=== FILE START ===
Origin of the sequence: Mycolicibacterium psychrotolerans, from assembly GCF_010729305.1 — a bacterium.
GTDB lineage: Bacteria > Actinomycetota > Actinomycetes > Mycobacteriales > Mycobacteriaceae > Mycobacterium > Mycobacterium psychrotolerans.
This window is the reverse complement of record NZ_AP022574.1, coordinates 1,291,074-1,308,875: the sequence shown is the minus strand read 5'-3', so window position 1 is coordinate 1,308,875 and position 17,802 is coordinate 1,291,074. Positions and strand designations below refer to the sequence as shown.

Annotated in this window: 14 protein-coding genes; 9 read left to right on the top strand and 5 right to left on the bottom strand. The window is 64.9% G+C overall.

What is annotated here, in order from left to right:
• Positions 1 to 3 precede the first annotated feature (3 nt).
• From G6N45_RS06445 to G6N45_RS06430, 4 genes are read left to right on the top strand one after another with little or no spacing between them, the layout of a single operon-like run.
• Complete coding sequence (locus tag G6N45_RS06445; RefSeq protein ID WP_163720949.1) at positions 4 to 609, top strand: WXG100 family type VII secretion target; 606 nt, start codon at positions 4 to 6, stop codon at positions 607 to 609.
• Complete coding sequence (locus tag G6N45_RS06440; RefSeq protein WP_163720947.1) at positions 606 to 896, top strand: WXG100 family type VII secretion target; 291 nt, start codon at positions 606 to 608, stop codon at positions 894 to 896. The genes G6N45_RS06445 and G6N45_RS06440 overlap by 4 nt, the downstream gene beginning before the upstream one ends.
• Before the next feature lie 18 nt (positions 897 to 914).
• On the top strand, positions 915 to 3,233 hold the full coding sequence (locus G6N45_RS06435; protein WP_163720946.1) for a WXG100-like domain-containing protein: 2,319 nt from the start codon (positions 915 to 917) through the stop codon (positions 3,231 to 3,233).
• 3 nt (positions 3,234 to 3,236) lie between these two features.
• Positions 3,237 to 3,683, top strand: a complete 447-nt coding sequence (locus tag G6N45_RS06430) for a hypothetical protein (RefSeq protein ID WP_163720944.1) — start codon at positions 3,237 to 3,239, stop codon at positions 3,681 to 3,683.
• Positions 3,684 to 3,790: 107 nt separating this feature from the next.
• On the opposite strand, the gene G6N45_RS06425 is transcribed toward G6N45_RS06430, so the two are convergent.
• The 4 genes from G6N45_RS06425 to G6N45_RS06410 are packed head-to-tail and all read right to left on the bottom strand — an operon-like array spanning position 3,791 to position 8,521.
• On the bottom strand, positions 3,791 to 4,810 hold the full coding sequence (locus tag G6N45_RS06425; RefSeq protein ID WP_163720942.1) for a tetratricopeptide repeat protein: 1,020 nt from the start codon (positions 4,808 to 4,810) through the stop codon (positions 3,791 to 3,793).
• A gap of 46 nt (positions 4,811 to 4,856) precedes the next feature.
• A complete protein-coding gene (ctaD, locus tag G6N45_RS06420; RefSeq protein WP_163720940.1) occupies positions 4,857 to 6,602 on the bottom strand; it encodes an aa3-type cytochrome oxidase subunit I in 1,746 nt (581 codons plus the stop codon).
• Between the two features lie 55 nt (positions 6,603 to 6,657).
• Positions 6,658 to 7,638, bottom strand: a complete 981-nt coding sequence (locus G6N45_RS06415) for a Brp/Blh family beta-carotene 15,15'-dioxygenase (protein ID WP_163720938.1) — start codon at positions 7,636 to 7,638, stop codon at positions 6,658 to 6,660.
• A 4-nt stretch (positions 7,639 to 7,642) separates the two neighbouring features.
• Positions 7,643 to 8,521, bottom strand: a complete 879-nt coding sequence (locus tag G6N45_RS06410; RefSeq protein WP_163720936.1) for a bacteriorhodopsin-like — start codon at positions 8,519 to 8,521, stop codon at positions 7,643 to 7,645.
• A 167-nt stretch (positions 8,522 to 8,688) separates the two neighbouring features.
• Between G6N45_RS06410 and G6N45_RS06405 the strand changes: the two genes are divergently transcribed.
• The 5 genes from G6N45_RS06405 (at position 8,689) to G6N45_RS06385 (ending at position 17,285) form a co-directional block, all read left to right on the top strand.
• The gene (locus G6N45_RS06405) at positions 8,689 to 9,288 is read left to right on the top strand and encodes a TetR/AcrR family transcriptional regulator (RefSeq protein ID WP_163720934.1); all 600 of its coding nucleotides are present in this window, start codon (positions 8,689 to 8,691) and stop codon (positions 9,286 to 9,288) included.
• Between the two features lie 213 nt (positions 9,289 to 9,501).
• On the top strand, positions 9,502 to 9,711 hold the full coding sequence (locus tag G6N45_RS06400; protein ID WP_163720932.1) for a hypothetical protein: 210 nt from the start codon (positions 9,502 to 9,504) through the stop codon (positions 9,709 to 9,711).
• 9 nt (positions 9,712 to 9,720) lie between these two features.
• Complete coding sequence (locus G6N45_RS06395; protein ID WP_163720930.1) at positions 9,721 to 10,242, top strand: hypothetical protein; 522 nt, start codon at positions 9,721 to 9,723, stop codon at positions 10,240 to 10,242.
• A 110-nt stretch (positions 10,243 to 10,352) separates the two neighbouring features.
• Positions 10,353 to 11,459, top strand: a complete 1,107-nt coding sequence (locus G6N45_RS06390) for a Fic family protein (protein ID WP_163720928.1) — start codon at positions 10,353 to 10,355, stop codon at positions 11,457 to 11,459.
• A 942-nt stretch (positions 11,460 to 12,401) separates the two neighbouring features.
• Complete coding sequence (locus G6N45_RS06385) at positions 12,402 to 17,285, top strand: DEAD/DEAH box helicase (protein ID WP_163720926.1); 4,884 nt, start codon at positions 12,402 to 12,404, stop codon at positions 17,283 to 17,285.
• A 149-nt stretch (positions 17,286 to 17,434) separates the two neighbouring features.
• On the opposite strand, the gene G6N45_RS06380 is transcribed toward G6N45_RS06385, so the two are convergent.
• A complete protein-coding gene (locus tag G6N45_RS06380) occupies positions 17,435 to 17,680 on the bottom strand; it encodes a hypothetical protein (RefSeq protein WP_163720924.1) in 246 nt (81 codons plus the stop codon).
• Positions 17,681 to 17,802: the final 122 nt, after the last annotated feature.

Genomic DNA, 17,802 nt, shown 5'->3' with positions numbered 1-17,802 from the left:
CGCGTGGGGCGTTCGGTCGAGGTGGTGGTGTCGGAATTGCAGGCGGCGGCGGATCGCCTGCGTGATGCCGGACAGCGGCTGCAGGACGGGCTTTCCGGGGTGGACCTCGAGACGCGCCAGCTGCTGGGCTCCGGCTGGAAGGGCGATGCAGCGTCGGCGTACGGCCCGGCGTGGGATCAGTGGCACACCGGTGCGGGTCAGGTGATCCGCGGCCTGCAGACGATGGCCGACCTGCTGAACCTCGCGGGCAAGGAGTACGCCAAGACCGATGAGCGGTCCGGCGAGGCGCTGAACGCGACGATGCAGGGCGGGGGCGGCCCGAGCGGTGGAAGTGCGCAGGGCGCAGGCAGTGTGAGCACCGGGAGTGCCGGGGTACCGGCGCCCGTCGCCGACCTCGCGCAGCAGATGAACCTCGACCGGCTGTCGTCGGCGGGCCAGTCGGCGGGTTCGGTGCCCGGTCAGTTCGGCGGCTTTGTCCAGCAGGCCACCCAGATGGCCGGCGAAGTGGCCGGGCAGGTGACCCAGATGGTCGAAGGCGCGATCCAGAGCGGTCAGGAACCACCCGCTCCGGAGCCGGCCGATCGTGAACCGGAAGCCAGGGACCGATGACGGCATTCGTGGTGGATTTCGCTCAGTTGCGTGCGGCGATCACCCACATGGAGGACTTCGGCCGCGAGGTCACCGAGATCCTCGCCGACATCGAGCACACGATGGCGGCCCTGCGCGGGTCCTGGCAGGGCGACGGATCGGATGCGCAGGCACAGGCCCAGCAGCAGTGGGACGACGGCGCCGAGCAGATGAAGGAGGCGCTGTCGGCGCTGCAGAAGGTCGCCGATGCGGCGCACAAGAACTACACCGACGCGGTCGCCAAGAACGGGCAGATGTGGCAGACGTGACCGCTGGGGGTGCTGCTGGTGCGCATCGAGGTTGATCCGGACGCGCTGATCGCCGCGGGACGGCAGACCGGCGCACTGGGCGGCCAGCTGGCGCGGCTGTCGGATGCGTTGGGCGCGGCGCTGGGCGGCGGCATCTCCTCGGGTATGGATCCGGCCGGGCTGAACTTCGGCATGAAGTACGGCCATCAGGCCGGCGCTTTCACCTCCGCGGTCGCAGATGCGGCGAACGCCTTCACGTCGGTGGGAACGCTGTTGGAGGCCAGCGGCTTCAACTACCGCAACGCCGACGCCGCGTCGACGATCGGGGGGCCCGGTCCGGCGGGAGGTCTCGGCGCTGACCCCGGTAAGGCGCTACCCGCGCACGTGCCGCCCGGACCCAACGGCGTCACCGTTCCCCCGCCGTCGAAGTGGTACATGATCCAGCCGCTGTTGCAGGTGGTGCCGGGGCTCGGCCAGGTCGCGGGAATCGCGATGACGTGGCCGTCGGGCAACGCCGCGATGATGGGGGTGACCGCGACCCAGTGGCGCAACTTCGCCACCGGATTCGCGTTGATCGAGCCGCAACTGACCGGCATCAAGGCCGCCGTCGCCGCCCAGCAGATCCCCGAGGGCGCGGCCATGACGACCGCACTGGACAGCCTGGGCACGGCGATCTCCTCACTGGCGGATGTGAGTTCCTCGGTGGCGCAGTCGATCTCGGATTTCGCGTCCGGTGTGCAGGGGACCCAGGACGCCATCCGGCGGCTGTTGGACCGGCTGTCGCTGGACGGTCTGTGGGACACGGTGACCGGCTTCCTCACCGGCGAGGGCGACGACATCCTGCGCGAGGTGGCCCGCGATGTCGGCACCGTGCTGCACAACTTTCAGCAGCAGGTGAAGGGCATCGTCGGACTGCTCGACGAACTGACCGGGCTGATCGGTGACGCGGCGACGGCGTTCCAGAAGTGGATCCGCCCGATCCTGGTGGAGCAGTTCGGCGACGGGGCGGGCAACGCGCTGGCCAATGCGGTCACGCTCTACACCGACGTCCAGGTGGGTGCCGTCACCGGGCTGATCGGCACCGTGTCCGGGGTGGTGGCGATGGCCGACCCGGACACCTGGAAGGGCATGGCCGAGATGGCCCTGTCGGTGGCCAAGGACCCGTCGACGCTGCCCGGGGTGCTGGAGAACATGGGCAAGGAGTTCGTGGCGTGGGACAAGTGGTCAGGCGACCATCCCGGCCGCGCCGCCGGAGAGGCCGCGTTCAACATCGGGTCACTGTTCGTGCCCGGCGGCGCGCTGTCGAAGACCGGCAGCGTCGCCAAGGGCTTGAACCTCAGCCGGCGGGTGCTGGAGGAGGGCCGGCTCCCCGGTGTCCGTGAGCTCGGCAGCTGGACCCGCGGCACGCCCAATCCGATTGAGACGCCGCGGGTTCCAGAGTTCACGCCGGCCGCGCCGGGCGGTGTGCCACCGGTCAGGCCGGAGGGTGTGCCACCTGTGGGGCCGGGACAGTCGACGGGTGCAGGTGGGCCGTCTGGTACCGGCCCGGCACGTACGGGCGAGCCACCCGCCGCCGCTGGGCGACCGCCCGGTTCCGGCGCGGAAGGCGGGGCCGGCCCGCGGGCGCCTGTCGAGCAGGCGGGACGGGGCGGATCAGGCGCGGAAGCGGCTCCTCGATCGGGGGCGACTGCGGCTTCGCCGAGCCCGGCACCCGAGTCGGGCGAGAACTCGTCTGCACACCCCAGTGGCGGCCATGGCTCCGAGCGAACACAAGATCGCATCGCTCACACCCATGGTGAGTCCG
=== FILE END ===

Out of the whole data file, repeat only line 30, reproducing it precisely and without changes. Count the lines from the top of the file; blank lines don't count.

• 9 nt (positions 9,712 to 9,720) lie between these two features.